If you do not have a local copy of the existing remote site, run
sitecopy - download example.com
first so that sitecopy retrieves the list of files from the remote server (replace example.com with the name of the site you use in the .sitecopyrc file):
[email protected]: ~ $ sitecopy - download example.com
sitecopy: Download the site "example. com "(for example.com in ~ / web /)
File: error / 503.html - size 1906
File: error / 502.html - size 1881
File: error / 500.html - size 1851
File: error / 405.html - size 1810
File: error / 404.html - size 1806
File: error / 403.html - size 1809
File: error / 401. html - size 1806
File: error / 400.html - size 1792
File: stats /. htaccess - size 128
File: robots.txt - size 14
File: index.html - size 1861
File: favicon.ico - size 7358
File: .htaccess - size 26
Catalog: error /
Catalog: statistics /
sitecopy: Download completed successfully.
sitecopy --synch example.com
to update the local site from the remote copy.  sitecopy: Sync the site & # 39; example.com & # 39; (for example.com in ~ / web /)
Create Error /: done.
Create Statistics /: done.
Download Error / 503.html: [.] done.
Download Error / 502.html: [.] done.
Download Error / 500.html: [.] done.
Download Error / 405.html: [.] done.
Download Error / 404.html: [.] done.
Download Error / 403.html: [.] done.
Download Error / 401.html: [.] done.
Download Error / 400.html: [.] done.
Download Statistics / .htaccess: [.] done.
Robots.txt download: [.] done.
Downloading index.html: [.] done.
Download favicon.ico: [.] done.
Download .htaccess: [.] done.
sitecopy: The synchronization has been successfully completed.
4.3 New remote site, existing local copy
If the local copy exists, but you have an empty remote site, run
sitecopy --init example.com
first to initialize the site. Replace example.com with the name of the site you are using in the .sitecopyrc file.
[email protected]: ~ $ sitecopy --init example.com
sitecopy: Initiate site "example.com" (at example.com in ~ / web /)
sitecopy: All files and directories are marked as NOT updated at a distance.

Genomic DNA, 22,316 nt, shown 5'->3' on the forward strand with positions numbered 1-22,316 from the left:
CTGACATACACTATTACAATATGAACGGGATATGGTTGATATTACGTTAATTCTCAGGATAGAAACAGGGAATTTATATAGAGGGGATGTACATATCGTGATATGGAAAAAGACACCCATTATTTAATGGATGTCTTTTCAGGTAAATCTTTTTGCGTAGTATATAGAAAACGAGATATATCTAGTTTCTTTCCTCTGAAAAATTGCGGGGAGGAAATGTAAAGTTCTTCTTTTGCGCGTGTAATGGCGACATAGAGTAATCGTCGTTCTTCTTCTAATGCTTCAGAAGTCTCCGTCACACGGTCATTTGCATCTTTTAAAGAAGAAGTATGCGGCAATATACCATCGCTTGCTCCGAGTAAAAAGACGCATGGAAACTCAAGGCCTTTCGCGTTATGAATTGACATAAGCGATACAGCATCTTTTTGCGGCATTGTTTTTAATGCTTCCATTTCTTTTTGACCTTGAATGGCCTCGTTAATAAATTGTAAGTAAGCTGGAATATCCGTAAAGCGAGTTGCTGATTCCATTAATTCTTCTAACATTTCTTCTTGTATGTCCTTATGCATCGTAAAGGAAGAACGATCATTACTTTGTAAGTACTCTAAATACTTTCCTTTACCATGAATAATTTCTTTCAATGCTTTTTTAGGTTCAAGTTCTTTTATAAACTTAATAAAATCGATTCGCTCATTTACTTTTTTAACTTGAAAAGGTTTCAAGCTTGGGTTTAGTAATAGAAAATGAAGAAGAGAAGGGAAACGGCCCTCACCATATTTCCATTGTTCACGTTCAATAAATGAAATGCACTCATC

sitecopy - update example.com  to upload the local copy to the remote site:
[email protected]: ~ $ sitecopy - update example.com
sitecopy: Update site "example. com "(at example.com in ~ / web /)
Create Statistics /: done.
Create data /: done.
Create Error /: done.
Upload Statistics / .htaccess: [.] done.
Upload data / index.html: [.] done.
Upload Error / 403.html: [.] done.
Upload error / 401.html: [.] done.
Upload Error / 404.html: [.] done.
Upload Error / 503.html: [.] done.
Upload error / 400.html: [.] done.
Upload error / 502.html: [.] done.
Upload Error / 405.html: [.] done.
Upload error / 500.html: [.] done.
Uploading index.html: [.] done.
Uploading robots.txt: [.] done.
Uploading .htaccess: [.] done.
Uploading favicon.ico: [.] done.
sitecopy: The update was successfully completed.
Next, using sitecopy is really easy. You can work with your local copy and update, create and delete files. A first, but optional step is to run
to find out which files have changed locally (replace example.com with the name of site you use in .sitecopyrc file):
[email protected]: ~ $ sitecopy example.com
sitecopy: Displays changes to the "example.com" site (at example.com in ~ / web / )
* These items have been added since the last update:
sitecopy: Remote location needs updating (1 item to update).
To synchronize your remote page with your local copy (i.e. upload new and changed files to the remote server and delete files on the remote server that have been deleted locally), you simply run
sitecopy --update example.com : ~ $ sitecopy - update example. com
sitecopy: Updating the website "example.com" (at example.com in ~ / web /)
Uploading information.php:  completed.
sitecopy: Update completed successfully.
T hat is it! Have fun with sitecopy!